To say that there are no rules in language because language itself is intuitive is a bit like saying that there is no need for table manners because eating is a basic instinct. It is a truism that grammar, spelling and punctuation rules are only loose conventions - but it is a truism that can be applied to criminal law, too. We do not follow social and moral conventions because they are immutable laws of the Universe, but because they make our lives easier, safer, more pleasurable etc.

The primary purpose of language, think the poets what they may, is communication; language that is uncommunicative is worse than worthless, as it shows the most profound contempt for its audience and thus for the human experience itself. And the best, most reliable and probably easiest way of making language communicative is to follow some basic conventions that are agreed upon through a process of academic peer review: slow, impersonal, wide ranging.

But what about Joyce, you ask? What about e.e. cummings? They threw away the rule book and achieved transcendent beauty. Well, much as this may come a shock to you, you are neither. And there is a 99.9% chance that if you just throw words onto the page you will end up not with a William Carlos Williams or an Ezra Pound, but with T. Rash. To earn the right to throw the rule book away, you need to have had it firmly in hand first. Just as the greatest modernist and abstract artists - from Picasso to Pollock - were all accomplished students of the classical arts of drawing, perspective, oil painting etc., so does the aspiring writer start not by flicking paint on the canvas, but by patiently going through the love labour of learning his craft.

Writing is not an artistic outlet for the lazy. Like anything of quality - from a good cup of tea upwards - it requires application, determination and drudgery. The process itself of becoming a writer is much the same, a steep learning curve trudging over many a Harvard style manual and Oxford thesaurus.


A studied departure from convention is an intellectual act. Simple lawlessness is a destructive one. A dangling participle that was left high and dry due to raw ignorance is a very different animal to an infinitive artfully split.

Punk music gloried in the lack of musicianship of its heroes - but it also frankly admitted its own anarchic, negativist agenda. It was not originally what it later became - an art form that hid its practitioners' basic lack of application behind a wall of manifesto. Just as there is nothing glorious, revolutionary or particularly artistic about a musician who cannot play his chosen instrument, there is nothing innovative and liberated about a writer or poet who are not familiar with what's out there in terms of stylistic and grammatical technique. To me they will always seem ignorant and lazy.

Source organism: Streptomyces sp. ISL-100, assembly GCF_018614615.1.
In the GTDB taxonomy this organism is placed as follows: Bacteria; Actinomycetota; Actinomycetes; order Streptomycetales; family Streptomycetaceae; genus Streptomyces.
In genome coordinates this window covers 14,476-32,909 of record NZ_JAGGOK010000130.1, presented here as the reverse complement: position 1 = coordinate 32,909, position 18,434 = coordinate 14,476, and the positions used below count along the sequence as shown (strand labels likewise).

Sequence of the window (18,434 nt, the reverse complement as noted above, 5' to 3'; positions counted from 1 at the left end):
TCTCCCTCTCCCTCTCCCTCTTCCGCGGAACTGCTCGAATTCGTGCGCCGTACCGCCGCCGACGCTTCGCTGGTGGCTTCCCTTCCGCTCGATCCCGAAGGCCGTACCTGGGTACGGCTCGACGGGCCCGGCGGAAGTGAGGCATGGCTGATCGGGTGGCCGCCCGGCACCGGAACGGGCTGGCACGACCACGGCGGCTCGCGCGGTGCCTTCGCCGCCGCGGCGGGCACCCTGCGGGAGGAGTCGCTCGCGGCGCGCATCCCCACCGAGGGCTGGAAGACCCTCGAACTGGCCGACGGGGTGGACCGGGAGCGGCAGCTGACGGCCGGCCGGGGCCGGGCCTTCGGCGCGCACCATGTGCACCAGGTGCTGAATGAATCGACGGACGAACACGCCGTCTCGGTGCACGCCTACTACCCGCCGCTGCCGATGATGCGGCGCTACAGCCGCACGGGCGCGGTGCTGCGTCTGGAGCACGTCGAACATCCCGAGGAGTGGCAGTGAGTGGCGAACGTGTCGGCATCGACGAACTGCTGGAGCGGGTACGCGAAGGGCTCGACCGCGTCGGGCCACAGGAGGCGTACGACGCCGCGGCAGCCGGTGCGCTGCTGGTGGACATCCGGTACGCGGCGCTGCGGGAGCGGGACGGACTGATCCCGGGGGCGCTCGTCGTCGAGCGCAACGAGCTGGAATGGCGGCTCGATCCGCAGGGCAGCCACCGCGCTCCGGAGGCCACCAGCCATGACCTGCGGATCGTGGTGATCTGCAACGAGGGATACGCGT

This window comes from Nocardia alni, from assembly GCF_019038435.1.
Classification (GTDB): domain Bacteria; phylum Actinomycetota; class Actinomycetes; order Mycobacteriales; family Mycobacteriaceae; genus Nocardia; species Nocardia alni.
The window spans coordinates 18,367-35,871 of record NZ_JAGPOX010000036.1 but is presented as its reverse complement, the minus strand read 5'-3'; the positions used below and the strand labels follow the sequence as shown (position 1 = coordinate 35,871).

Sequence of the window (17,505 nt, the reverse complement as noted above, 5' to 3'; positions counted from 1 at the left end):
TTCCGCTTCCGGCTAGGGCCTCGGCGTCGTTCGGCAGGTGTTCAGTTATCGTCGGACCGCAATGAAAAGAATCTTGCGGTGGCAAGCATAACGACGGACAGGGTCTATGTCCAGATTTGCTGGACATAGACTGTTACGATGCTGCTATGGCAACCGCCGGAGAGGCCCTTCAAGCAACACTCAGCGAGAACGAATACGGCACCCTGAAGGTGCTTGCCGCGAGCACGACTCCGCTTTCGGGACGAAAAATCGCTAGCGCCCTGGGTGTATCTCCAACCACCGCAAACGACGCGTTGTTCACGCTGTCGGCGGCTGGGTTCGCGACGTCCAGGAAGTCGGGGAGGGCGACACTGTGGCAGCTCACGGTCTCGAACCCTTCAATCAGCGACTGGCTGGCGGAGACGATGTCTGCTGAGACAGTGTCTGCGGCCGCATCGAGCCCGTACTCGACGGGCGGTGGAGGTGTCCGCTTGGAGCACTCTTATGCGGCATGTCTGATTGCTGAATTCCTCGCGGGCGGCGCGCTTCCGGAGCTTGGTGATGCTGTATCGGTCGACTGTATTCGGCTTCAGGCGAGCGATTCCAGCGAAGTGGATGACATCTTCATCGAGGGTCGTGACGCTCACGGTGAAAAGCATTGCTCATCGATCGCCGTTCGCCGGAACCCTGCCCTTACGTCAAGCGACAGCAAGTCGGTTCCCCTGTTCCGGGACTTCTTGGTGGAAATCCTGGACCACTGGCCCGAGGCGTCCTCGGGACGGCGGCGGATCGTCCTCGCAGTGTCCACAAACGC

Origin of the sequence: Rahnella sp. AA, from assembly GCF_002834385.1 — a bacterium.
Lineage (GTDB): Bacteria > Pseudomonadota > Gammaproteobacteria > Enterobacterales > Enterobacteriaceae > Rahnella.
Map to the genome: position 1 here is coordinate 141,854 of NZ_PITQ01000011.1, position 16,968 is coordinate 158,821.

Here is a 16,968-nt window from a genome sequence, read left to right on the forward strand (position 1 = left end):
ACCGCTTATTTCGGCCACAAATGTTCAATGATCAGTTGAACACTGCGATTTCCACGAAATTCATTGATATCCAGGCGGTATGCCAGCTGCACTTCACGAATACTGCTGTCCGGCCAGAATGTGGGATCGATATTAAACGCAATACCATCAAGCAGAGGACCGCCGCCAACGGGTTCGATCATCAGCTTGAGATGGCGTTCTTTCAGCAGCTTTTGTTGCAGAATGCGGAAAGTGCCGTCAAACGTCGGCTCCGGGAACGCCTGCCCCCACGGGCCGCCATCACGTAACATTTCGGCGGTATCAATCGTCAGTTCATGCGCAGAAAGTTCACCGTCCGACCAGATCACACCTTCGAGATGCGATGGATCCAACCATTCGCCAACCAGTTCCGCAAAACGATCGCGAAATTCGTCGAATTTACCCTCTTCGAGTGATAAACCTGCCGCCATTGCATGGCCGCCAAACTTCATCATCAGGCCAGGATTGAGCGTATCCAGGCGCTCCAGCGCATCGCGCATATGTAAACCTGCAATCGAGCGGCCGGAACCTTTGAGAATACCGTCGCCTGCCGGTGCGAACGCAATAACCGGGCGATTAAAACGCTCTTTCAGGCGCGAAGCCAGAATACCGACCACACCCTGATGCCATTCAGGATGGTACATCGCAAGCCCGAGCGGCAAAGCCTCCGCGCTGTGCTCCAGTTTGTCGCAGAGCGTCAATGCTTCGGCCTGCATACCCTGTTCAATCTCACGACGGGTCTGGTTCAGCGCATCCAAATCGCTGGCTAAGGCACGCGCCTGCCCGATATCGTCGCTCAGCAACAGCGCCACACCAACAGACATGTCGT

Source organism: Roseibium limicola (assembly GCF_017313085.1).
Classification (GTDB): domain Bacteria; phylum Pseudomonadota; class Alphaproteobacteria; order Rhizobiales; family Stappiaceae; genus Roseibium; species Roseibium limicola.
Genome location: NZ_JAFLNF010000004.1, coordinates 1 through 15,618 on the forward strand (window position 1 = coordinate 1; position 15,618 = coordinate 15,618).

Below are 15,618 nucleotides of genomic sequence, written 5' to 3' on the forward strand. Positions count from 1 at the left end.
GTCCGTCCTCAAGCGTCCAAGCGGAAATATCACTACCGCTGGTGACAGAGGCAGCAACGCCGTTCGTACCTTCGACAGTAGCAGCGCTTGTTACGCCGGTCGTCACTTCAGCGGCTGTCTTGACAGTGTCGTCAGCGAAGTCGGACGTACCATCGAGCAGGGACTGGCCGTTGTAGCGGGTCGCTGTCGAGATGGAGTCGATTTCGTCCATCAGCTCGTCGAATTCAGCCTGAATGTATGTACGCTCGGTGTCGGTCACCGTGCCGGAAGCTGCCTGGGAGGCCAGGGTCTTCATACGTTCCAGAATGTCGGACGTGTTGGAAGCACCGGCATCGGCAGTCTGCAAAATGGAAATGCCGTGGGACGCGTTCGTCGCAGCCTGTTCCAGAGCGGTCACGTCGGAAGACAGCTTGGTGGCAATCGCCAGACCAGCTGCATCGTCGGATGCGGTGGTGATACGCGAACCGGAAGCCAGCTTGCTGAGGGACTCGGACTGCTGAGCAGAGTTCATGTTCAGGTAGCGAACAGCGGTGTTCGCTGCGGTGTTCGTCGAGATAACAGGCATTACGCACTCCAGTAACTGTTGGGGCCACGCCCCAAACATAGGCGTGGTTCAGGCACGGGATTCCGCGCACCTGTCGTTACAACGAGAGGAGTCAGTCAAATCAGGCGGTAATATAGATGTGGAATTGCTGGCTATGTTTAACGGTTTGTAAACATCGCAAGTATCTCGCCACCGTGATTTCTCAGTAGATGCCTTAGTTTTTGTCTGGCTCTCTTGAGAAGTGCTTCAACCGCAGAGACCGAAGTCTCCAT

To write is not just to use language, it is to use the best language as appropriate. It's all very well to say: look around you, adapt yourself to your environment, write in a language that is comprehensible and acceptable to the people you are addressing. But how to achieve this mastery of context? Not, I think, through trial-and-error bumbling. Language that is good enough to be written is good enough to be learned, and that is as much true of l33t as it is of the most refined Shakespearean prose. I can't understand l33t because I never learned it - and it would be foolish and arrogant of me to try and pass off my novice attempt at it as worthy of attention.

There are very few great writers who were truly uneducated people. The spark of originality that distinguishes great prose or world class poetry from a piece of adolescent homework is in part raw talent - but it is also largely an understanding, gained through extensive reading of contemporary and classical works, of what is missing in the language of the day.

If you want to write, you're going to have to read. And you won't do yourself any harm reading a few books that attempt to set out some helpful guidelines. You don't need to follow them slavishly, and you shouldn't confine yourself to grammars or style manuals, but by all means explore and expand you mind; read about music and harmonics, semantics and semiotics. Originality and innovation never come from ignorance, and concomitantly ignorance is not originality. Sometimes, when people say something like "a child could have done this", they're right - a child really could. And it wouldn't have been good art then, either.